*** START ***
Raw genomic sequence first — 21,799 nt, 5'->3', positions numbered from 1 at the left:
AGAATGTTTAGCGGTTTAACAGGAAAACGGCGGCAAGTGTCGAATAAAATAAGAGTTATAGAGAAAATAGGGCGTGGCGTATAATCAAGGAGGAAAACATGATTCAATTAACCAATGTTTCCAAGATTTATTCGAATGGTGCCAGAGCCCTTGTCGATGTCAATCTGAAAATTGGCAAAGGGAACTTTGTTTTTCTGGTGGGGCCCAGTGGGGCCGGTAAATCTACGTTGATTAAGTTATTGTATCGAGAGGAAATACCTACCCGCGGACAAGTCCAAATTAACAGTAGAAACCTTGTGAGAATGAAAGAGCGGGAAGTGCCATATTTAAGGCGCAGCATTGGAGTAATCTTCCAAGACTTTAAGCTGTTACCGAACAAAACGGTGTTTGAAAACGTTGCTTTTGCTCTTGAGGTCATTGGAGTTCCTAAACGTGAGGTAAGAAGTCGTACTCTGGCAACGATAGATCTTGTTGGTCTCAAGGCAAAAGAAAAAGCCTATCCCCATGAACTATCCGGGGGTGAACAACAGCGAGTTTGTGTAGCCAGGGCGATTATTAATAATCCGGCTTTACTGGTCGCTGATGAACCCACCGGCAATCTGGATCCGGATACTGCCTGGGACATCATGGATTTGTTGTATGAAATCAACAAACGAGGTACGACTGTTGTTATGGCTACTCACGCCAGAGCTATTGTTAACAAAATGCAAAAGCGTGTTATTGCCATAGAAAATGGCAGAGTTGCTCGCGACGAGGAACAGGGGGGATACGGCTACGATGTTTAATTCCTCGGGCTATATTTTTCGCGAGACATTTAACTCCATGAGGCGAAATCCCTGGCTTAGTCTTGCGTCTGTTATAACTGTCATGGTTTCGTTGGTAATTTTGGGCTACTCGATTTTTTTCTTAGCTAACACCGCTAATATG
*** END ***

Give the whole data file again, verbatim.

Raw genomic sequence first — 21,799 nt, 5'->3', positions numbered from 1 at the left:
AGAATGTTTAGCGGTTTAACAGGAAAACGGCGGCAAGTGTCGAATAAAATAAGAGTTATAGAGAAAATAGGGCGTGGCGTATAATCAAGGAGGAAAACATGATTCAATTAACCAATGTTTCCAAGATTTATTCGAATGGTGCCAGAGCCCTTGTCGATGTCAATCTGAAAATTGGCAAAGGGAACTTTGTTTTTCTGGTGGGGCCCAGTGGGGCCGGTAAATCTACGTTGATTAAGTTATTGTATCGAGAGGAAATACCTACCCGCGGACAAGTCCAAATTAACAGTAGAAACCTTGTGAGAATGAAAGAGCGGGAAGTGCCATATTTAAGGCGCAGCATTGGAGTAATCTTCCAAGACTTTAAGCTGTTACCGAACAAAACGGTGTTTGAAAACGTTGCTTTTGCTCTTGAGGTCATTGGAGTTCCTAAACGTGAGGTAAGAAGTCGTACTCTGGCAACGATAGATCTTGTTGGTCTCAAGGCAAAAGAAAAAGCCTATCCCCATGAACTATCCGGGGGTGAACAACAGCGAGTTTGTGTAGCCAGGGCGATTATTAATAATCCGGCTTTACTGGTCGCTGATGAACCCACCGGCAATCTGGATCCGGATACTGCCTGGGACATCATGGATTTGTTGTATGAAATCAACAAACGAGGTACGACTGTTGTTATGGCTACTCACGCCAGAGCTATTGTTAACAAAATGCAAAAGCGTGTTATTGCCATAGAAAATGGCAGAGTTGCTCGCGACGAGGAACAGGGGGGATACGGCTACGATGTTTAATTCCTCGGGCTATATTTTTCGCGAGACATTTAACTCCATGAGGCGAAATCCCTGGCTTAGTCTTGCGTCTGTTATAACTGTCATGGTTTCGTTGGTAATTTTGGGCTACTCGATTTTTTTCTTAGCTAACACCGCTAATATG